On day I just stopped taking everything….my pain was gone in 3 to 4 days…completely gone….I stayed off or 3weeks.. Went to Dr. Did thyroid test. Dr. Put me on Tirosint .. I have been on it for 31 days. After 3 weeks on Tirosint my pain slowly started returning, now the pain is stronger…

Has anyone else experienced severe pain in there lower back and hip muscles…unable to turn over in bed, unable to get out of chair, unable to get out of bed without assistance….unable to wipe after going to bathroom…pain so severe I would scream in agony….

I am desperate. I do not know who to see about this..told this story to Endo she had no idea what to do…
If it is all thyroid meds doing this what will I do for myself?

Dr. Said after thyroid tests I need to be on thyroid meds for life…

June 24, 2013 at 4:11 pm
(48) Patricia says:

I had a total thyroidectomy April 2009 for papillary CA. I was on Synthroid alternating days 175 and 200mg. My #s were where my endo wants them to keep me suppressed but I was miserable. Zero energy, yada, yada. I found a doc from Mary Shoman’s site and went to him. I was also on Methotrexate for mild psoriasis and Cymbalta for depression and fibromyalgia. This doc had me discontinue them and put me on Armour. I developed a raging itch that migrated all over my body as well as bowel issues. I was going out of my mind. He changed it to Naturethroid and the bowel issues have subsided although since I had my gall bladder out in `97 I’ve always had some problems and this has made them worse. I passionately hate this “1 hour before and 4 hours” after business for taking the Naturethroid (or Armour). My hours and intake are irregular. I’m hungry in the afternoon, mean as a snake now, and depressed as hell. My back & knee hurt just like a recent poster’s. I don’t want to go back to Synthroid and my old endo won’t entertain my taking Cytomel. After all, the numbers are good. :-( I was hoping to find that taking the dessicated thyroid sublingually would stop the garbage about counting hours between food, etc., but it doesn’t seem that is a solution either. I’m positively miserable and at my last wit’s end. There should be an easier solution to this mess.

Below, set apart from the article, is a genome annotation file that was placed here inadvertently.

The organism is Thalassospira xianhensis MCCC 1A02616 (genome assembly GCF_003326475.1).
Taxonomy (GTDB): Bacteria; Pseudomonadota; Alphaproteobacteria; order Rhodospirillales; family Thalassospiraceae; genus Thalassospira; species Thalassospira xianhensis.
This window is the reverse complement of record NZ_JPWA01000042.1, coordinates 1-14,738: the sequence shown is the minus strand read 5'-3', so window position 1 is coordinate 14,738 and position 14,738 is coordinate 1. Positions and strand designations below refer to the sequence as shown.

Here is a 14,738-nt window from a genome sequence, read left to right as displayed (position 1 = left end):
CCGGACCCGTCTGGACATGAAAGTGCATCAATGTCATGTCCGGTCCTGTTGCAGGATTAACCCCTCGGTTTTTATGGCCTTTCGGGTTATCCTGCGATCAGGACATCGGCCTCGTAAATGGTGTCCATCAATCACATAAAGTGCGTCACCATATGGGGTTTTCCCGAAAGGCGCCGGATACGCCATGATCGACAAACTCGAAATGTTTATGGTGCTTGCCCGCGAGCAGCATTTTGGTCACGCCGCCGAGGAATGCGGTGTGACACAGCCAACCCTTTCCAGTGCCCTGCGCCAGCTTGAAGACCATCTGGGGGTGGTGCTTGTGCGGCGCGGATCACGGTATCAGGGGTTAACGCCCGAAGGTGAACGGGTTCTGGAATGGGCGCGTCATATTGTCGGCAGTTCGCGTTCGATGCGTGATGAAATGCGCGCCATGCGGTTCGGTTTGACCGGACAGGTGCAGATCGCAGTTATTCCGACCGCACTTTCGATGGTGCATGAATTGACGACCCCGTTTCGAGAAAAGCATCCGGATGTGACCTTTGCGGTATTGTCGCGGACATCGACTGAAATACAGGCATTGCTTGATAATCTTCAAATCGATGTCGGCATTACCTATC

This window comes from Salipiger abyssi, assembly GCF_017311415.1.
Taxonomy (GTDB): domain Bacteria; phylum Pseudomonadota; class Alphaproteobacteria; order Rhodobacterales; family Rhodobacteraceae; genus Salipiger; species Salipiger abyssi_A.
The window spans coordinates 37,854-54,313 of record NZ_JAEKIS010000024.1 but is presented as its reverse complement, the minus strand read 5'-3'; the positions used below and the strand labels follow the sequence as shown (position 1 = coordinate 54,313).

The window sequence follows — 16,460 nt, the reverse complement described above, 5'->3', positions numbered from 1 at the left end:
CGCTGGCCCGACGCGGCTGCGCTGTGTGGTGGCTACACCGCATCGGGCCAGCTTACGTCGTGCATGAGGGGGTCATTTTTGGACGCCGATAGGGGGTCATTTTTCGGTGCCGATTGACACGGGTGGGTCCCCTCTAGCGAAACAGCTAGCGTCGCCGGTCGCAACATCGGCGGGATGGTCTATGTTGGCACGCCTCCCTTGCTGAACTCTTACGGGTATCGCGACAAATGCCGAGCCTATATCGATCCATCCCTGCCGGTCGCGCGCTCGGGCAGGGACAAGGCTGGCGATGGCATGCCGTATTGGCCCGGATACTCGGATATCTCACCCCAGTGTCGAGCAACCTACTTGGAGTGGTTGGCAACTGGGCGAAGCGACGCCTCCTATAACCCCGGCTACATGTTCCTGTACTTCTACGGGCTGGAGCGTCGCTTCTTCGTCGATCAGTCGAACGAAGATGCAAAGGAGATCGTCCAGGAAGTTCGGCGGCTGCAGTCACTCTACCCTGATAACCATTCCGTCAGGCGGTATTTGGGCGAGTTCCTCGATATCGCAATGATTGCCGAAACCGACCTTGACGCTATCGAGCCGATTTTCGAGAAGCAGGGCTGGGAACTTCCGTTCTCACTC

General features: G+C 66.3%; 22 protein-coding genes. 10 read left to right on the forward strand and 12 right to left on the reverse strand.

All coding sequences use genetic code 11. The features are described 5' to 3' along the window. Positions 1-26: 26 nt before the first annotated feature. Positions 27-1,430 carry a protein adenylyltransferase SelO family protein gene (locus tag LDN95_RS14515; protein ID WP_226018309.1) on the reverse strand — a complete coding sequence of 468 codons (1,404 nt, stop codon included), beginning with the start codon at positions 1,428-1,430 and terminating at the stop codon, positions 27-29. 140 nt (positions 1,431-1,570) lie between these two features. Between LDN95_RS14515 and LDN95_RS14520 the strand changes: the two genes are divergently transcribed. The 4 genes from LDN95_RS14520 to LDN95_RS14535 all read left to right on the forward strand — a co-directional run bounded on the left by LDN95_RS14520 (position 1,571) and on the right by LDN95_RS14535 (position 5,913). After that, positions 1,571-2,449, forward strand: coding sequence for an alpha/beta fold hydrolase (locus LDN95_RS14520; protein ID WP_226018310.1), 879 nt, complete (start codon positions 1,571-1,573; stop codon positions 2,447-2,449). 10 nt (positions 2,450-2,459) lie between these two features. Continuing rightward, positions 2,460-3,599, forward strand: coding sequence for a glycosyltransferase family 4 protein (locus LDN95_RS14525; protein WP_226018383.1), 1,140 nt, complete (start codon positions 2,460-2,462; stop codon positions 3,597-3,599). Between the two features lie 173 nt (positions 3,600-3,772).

August 13, 2013 at 8:49 am
(49) Fordhammsw says:

For Francesca Whitaker: I have had pain as severe as what you describe. I believe there can be a connection between GI problems and back pain – at least there is for me. I’ve discovered that when my back starts to hurt, if I pay attention to what is going on in my gut, I can sometimes alleviate it. I first made the connection to the gut when I was hospitalized for five days with such excruciating back pain that I could not stand or sit – literally, my lower back muscles could not “grab” and hold me up. I was howling like an animal….This was preceded by my very first acupuncture session, which focused on addressing my “irritable bowel” symptoms. Of course, they thought I was crazy at the time , because acupuncture “shouldn’t” have caused this, but an allergist later traced it to my being allergic to stainless steel, and the acupuncture needles were SS. And the nerves the needles were stuck into were gut nerves, and all the agony was in my back. I think it is what they call “referred pain”. So, why don’t you check out what’s going on with your gastrointestinal system, including the possibility that your thyroid meds are upsetting it – to see if that makes a difference?

August 16, 2013 at 11:15 am
(50) Liz Oppo says:

I recently stopped taking Synthroid sublingually because I was concerned that it might be absorbed by tissue in my throat, neck etc. that shouldn’t be getting a large dose of levothyroxin. It just doesn’t make sense so I prefer to have it be absorbed through my stomach so that it will not affect any one area, but go through my blood system more evenly.

September 6, 2013 at 12:53 am
(51) Marg says: